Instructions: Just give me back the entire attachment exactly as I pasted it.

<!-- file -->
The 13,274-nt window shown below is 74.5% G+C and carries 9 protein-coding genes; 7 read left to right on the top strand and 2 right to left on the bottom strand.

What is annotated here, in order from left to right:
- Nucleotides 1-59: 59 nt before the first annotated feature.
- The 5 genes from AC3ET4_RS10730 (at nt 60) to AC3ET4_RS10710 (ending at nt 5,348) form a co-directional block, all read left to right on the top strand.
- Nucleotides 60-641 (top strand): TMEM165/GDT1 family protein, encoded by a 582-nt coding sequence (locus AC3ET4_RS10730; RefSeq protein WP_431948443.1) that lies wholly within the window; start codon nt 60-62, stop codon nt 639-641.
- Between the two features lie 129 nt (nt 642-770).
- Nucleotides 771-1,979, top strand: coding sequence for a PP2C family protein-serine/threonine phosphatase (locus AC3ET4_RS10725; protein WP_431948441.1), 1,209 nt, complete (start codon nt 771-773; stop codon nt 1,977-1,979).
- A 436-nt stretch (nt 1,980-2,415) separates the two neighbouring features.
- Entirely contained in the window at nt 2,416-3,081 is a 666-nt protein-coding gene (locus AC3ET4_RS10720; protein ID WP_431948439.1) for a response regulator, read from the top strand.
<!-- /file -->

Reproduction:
The 13,274-nt window shown below is 74.5% G+C and carries 9 protein-coding genes; 7 read left to right on the top strand and 2 right to left on the bottom strand.

What is annotated here, in order from left to right:
- Nucleotides 1-59: 59 nt before the first annotated feature.
- The 5 genes from AC3ET4_RS10730 (at nt 60) to AC3ET4_RS10710 (ending at nt 5,348) form a co-directional block, all read left to right on the top strand.
- Nucleotides 60-641 (top strand): TMEM165/GDT1 family protein, encoded by a 582-nt coding sequence (locus AC3ET4_RS10730; RefSeq protein WP_431948443.1) that lies wholly within the window; start codon nt 60-62, stop codon nt 639-641.
- Between the two features lie 129 nt (nt 642-770).
- Nucleotides 771-1,979, top strand: coding sequence for a PP2C family protein-serine/threonine phosphatase (locus AC3ET4_RS10725; protein WP_431948441.1), 1,209 nt, complete (start codon nt 771-773; stop codon nt 1,977-1,979).
- A 436-nt stretch (nt 1,980-2,415) separates the two neighbouring features.
- Entirely contained in the window at nt 2,416-3,081 is a 666-nt protein-coding gene (locus AC3ET4_RS10720; protein ID WP_431948439.1) for a response regulator, read from the top strand.